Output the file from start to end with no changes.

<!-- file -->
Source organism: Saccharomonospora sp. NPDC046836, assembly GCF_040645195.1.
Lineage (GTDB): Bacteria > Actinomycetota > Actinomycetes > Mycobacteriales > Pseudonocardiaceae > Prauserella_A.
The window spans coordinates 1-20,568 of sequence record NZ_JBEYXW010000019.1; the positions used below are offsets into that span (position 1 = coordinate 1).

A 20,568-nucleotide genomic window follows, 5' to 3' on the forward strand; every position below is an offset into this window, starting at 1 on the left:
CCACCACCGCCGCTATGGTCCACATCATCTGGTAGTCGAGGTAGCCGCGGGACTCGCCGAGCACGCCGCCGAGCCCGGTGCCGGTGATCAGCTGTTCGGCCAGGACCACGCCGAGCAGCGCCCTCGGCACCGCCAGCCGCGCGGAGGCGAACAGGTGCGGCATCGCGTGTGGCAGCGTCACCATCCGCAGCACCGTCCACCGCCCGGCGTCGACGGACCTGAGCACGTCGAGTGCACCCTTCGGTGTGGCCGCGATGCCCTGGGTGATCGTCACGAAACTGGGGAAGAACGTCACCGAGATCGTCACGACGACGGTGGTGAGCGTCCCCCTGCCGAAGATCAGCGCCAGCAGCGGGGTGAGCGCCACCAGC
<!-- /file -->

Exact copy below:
Source organism: Saccharomonospora sp. NPDC046836, assembly GCF_040645195.1.
Lineage (GTDB): Bacteria > Actinomycetota > Actinomycetes > Mycobacteriales > Pseudonocardiaceae > Prauserella_A.
The window spans coordinates 1-20,568 of sequence record NZ_JBEYXW010000019.1; the positions used below are offsets into that span (position 1 = coordinate 1).

A 20,568-nucleotide genomic window follows, 5' to 3' on the forward strand; every position below is an offset into this window, starting at 1 on the left:
CCACCACCGCCGCTATGGTCCACATCATCTGGTAGTCGAGGTAGCCGCGGGACTCGCCGAGCACGCCGCCGAGCCCGGTGCCGGTGATCAGCTGTTCGGCCAGGACCACGCCGAGCAGCGCCCTCGGCACCGCCAGCCGCGCGGAGGCGAACAGGTGCGGCATCGCGTGTGGCAGCGTCACCATCCGCAGCACCGTCCACCGCCCGGCGTCGACGGACCTGAGCACGTCGAGTGCACCCTTCGGTGTGGCCGCGATGCCCTGGGTGATCGTCACGAAACTGGGGAAGAACGTCACCGAGATCGTCACGACGACGGTGGTGAGCGTCCCCCTGCCGAAGATCAGCGCCAGCAGCGGGGTGAGCGCCACCAGC